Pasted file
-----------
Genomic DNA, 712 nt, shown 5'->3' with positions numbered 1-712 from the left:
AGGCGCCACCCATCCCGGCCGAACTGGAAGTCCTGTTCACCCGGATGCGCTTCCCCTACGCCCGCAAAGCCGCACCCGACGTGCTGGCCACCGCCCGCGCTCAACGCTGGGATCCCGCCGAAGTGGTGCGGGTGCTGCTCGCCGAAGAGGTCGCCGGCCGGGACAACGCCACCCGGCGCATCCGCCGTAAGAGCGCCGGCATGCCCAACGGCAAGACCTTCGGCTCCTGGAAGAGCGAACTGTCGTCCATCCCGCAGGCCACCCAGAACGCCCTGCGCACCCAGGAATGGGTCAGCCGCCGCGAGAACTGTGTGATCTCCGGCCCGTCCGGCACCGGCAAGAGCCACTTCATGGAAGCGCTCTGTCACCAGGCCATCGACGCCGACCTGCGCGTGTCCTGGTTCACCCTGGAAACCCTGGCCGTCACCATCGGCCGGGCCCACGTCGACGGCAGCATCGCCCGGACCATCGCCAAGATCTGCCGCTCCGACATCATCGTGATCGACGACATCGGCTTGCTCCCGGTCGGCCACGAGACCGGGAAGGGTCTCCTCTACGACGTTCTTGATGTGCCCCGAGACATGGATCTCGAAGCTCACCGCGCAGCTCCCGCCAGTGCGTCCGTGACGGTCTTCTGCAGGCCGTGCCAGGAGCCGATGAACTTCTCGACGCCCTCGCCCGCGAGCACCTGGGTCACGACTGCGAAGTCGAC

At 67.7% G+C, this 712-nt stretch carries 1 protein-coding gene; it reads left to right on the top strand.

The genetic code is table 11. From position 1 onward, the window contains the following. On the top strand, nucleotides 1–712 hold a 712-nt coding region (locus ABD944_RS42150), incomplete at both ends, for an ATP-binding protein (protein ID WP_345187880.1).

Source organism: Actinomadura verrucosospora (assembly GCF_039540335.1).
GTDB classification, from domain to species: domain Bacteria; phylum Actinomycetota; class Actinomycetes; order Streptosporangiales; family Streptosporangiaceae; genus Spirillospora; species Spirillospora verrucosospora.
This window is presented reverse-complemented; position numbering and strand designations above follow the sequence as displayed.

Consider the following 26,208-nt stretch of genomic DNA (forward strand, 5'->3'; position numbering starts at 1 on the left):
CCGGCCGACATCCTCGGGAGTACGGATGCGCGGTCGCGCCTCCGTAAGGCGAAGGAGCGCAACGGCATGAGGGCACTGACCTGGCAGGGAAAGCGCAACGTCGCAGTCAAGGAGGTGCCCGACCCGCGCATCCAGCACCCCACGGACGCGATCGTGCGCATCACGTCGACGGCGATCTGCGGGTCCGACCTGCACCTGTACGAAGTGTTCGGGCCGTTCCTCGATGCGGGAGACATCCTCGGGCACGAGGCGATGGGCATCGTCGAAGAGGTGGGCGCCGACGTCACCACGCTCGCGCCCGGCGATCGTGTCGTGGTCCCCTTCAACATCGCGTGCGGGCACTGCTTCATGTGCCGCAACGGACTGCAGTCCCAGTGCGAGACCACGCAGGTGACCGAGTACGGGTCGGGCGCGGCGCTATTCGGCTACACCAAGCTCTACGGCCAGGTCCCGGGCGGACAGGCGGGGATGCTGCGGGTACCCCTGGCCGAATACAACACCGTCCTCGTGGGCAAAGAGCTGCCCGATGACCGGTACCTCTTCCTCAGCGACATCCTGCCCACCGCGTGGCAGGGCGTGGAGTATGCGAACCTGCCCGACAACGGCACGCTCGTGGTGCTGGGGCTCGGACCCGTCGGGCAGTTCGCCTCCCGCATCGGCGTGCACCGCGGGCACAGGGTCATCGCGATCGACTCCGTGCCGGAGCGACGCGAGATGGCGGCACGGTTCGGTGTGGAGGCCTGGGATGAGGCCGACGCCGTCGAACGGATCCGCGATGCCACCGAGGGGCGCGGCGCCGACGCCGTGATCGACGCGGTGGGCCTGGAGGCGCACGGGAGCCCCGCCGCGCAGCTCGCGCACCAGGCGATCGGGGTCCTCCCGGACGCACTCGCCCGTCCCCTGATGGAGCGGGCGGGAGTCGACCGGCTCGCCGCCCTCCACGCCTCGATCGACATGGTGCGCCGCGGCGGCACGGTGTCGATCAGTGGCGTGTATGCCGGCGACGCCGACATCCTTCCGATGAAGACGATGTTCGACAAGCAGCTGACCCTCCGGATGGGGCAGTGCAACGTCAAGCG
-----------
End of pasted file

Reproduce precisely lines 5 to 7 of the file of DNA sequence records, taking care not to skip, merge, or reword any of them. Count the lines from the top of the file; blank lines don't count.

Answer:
Source organism: Actinomadura verrucosospora (assembly GCF_039540335.1).
GTDB classification, from domain to species: domain Bacteria; phylum Actinomycetota; class Actinomycetes; order Streptosporangiales; family Streptosporangiaceae; genus Spirillospora; species Spirillospora verrucosospora.
This window is presented reverse-complemented; position numbering and strand designations above follow the sequence as displayed.